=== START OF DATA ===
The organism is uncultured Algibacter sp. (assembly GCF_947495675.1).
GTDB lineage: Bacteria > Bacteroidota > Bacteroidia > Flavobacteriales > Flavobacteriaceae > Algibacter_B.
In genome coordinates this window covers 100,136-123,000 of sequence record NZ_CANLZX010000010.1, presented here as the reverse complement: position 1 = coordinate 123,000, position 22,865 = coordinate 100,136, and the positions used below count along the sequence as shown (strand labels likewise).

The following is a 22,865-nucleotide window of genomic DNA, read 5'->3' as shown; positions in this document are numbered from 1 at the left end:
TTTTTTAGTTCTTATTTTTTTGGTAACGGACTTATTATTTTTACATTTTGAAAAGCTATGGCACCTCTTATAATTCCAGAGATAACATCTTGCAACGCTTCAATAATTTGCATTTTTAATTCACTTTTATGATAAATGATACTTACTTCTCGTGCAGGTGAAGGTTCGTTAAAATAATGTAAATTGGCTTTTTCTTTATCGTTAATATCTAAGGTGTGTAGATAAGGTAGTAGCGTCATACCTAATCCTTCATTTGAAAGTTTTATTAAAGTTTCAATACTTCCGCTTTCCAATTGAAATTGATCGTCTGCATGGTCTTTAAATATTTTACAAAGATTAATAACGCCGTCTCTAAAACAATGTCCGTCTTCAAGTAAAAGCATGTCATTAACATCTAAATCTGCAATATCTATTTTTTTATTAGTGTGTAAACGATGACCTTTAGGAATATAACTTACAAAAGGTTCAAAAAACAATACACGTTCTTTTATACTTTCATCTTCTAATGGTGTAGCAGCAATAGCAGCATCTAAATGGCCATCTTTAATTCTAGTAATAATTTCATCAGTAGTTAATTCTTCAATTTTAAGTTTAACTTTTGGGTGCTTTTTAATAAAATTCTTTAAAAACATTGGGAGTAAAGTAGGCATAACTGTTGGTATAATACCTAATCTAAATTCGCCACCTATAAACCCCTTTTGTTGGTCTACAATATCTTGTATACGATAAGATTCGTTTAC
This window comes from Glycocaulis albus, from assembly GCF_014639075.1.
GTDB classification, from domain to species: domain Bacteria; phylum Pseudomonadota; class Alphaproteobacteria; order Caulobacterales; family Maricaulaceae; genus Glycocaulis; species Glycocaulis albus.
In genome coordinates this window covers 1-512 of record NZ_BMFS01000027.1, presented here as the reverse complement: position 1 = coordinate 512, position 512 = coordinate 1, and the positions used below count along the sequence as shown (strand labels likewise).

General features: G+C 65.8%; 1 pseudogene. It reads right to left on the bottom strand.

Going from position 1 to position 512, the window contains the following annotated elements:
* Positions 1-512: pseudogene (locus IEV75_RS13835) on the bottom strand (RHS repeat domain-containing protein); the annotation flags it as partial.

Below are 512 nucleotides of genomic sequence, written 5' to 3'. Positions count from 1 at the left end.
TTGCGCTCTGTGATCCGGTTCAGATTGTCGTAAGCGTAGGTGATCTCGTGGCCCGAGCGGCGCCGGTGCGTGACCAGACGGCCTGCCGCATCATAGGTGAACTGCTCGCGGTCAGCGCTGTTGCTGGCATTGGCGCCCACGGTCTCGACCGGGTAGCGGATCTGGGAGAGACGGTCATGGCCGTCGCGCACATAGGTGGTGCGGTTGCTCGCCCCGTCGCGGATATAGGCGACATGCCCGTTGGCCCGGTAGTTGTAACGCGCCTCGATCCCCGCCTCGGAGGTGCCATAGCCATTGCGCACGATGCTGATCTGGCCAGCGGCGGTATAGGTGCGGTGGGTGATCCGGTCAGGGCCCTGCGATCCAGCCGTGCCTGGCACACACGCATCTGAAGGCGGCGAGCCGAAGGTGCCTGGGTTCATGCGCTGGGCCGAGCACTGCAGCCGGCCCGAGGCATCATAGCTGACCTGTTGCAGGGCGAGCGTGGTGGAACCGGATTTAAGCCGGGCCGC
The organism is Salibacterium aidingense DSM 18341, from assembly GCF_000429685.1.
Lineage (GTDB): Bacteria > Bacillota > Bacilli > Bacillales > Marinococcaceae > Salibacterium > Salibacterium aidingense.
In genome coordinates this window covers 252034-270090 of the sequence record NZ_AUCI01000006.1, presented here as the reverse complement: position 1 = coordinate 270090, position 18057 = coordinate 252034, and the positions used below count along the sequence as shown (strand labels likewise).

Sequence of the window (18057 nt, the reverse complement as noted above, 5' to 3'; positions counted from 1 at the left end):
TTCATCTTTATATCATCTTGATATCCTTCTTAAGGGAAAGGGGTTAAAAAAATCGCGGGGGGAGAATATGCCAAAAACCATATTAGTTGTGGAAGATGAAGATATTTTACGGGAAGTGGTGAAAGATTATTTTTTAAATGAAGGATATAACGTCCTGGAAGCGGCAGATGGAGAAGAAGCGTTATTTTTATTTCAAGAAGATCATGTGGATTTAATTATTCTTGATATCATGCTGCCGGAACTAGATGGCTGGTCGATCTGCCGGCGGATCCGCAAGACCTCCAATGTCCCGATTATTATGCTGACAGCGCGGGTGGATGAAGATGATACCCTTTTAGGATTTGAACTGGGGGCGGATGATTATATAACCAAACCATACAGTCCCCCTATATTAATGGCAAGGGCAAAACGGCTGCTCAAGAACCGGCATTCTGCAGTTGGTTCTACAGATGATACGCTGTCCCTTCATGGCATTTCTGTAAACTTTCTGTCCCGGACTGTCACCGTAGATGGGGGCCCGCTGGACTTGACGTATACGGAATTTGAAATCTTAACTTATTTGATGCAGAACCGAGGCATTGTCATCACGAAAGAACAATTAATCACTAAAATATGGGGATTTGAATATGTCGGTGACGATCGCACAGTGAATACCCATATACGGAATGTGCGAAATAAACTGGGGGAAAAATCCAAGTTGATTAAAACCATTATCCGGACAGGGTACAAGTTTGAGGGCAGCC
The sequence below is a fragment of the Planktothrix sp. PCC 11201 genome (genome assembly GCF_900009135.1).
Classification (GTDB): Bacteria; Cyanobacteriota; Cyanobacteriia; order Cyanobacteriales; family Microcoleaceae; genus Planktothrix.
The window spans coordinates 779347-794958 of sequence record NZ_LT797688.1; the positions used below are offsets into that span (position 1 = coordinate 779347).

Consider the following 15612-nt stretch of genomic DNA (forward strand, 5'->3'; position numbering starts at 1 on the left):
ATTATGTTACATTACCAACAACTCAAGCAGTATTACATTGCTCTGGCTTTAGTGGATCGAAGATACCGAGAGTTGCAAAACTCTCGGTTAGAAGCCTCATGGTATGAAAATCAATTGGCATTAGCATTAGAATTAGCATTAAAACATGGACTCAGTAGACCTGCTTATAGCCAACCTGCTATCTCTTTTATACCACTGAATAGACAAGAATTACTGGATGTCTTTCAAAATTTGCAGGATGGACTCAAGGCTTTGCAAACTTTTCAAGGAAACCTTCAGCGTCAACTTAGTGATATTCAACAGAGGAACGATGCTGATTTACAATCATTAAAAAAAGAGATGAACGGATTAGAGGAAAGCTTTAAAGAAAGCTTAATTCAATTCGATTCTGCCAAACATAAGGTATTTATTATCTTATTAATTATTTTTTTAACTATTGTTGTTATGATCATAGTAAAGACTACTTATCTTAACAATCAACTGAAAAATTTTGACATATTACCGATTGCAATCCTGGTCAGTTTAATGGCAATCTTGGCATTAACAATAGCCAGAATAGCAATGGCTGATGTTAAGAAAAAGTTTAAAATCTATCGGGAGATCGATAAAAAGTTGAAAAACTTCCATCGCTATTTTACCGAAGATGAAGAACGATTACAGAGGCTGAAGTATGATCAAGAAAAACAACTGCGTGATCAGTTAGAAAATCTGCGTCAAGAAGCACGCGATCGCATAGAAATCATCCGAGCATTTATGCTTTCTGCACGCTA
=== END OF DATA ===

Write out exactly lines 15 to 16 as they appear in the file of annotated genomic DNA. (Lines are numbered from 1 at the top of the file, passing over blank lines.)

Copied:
Lineage (GTDB): Bacteria > Bacillota > Bacilli > Bacillales > Marinococcaceae > Salibacterium > Salibacterium aidingense.
In genome coordinates this window covers 252034-270090 of the sequence record NZ_AUCI01000006.1, presented here as the reverse complement: position 1 = coordinate 270090, position 18057 = coordinate 252034, and the positions used below count along the sequence as shown (strand labels likewise).